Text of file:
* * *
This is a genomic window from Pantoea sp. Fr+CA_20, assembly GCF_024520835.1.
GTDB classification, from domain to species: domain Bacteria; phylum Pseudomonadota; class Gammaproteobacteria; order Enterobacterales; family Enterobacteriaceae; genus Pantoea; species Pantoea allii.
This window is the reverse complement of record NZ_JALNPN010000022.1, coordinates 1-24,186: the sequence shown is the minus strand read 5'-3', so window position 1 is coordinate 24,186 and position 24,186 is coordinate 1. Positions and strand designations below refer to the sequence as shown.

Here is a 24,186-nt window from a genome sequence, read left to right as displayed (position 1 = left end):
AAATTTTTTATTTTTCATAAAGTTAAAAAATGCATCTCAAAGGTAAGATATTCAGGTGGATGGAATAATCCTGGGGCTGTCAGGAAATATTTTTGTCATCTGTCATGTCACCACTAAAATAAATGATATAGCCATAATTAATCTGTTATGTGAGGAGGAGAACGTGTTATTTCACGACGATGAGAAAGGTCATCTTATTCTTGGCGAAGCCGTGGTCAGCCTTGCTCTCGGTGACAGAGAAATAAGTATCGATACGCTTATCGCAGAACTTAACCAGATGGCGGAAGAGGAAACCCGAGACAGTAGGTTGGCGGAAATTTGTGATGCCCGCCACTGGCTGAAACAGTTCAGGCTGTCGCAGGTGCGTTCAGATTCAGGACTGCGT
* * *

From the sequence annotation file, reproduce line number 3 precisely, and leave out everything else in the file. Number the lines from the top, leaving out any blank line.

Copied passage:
This window is the reverse complement of record NZ_JALNPN010000022.1, coordinates 1-24,186: the sequence shown is the minus strand read 5'-3', so window position 1 is coordinate 24,186 and position 24,186 is coordinate 1. Positions and strand designations below refer to the sequence as shown.